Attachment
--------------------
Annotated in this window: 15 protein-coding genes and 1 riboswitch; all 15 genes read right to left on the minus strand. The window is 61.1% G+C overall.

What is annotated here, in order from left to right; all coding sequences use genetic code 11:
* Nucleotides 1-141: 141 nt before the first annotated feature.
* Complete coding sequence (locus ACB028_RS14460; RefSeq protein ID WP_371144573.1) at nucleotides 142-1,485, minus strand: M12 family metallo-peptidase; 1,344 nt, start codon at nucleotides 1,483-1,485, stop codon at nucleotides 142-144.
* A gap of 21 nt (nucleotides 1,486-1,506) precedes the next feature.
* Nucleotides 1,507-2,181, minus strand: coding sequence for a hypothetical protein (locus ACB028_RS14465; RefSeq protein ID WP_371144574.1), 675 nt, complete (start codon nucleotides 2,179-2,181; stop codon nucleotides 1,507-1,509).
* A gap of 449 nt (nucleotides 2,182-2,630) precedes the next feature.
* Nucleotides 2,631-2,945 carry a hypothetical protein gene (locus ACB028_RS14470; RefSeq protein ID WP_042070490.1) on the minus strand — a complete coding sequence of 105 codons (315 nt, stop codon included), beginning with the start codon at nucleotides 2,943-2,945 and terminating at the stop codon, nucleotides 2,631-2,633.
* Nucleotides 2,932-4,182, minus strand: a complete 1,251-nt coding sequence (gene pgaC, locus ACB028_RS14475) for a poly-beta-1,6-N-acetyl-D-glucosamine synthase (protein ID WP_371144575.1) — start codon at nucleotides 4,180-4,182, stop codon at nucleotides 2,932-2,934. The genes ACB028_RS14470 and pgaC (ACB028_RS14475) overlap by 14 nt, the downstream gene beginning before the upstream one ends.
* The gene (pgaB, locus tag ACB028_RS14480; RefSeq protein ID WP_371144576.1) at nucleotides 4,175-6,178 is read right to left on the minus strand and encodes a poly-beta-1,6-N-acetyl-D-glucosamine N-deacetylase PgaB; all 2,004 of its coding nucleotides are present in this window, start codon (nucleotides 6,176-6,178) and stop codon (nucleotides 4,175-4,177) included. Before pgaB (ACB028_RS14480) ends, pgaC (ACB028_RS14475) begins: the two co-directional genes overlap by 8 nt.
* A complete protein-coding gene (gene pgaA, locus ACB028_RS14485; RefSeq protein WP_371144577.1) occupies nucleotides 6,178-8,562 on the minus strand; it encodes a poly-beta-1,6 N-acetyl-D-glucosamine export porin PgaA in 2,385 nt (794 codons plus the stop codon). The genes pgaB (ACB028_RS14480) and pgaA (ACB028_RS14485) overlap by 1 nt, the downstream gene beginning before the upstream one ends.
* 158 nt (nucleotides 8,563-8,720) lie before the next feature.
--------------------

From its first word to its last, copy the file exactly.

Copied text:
Annotated in this window: 15 protein-coding genes and 1 riboswitch; all 15 genes read right to left on the minus strand. The window is 61.1% G+C overall.

What is annotated here, in order from left to right; all coding sequences use genetic code 11:
* Nucleotides 1-141: 141 nt before the first annotated feature.
* Complete coding sequence (locus ACB028_RS14460; RefSeq protein ID WP_371144573.1) at nucleotides 142-1,485, minus strand: M12 family metallo-peptidase; 1,344 nt, start codon at nucleotides 1,483-1,485, stop codon at nucleotides 142-144.
* A gap of 21 nt (nucleotides 1,486-1,506) precedes the next feature.
* Nucleotides 1,507-2,181, minus strand: coding sequence for a hypothetical protein (locus ACB028_RS14465; RefSeq protein ID WP_371144574.1), 675 nt, complete (start codon nucleotides 2,179-2,181; stop codon nucleotides 1,507-1,509).
* A gap of 449 nt (nucleotides 2,182-2,630) precedes the next feature.
* Nucleotides 2,631-2,945 carry a hypothetical protein gene (locus ACB028_RS14470; RefSeq protein ID WP_042070490.1) on the minus strand — a complete coding sequence of 105 codons (315 nt, stop codon included), beginning with the start codon at nucleotides 2,943-2,945 and terminating at the stop codon, nucleotides 2,631-2,633.
* Nucleotides 2,932-4,182, minus strand: a complete 1,251-nt coding sequence (gene pgaC, locus ACB028_RS14475) for a poly-beta-1,6-N-acetyl-D-glucosamine synthase (protein ID WP_371144575.1) — start codon at nucleotides 4,180-4,182, stop codon at nucleotides 2,932-2,934. The genes ACB028_RS14470 and pgaC (ACB028_RS14475) overlap by 14 nt, the downstream gene beginning before the upstream one ends.
* The gene (pgaB, locus tag ACB028_RS14480; RefSeq protein ID WP_371144576.1) at nucleotides 4,175-6,178 is read right to left on the minus strand and encodes a poly-beta-1,6-N-acetyl-D-glucosamine N-deacetylase PgaB; all 2,004 of its coding nucleotides are present in this window, start codon (nucleotides 6,176-6,178) and stop codon (nucleotides 4,175-4,177) included. Before pgaB (ACB028_RS14480) ends, pgaC (ACB028_RS14475) begins: the two co-directional genes overlap by 8 nt.
* A complete protein-coding gene (gene pgaA, locus ACB028_RS14485; RefSeq protein WP_371144577.1) occupies nucleotides 6,178-8,562 on the minus strand; it encodes a poly-beta-1,6 N-acetyl-D-glucosamine export porin PgaA in 2,385 nt (794 codons plus the stop codon). The genes pgaB (ACB028_RS14480) and pgaA (ACB028_RS14485) overlap by 1 nt, the downstream gene beginning before the upstream one ends.
* 158 nt (nucleotides 8,563-8,720) lie before the next feature.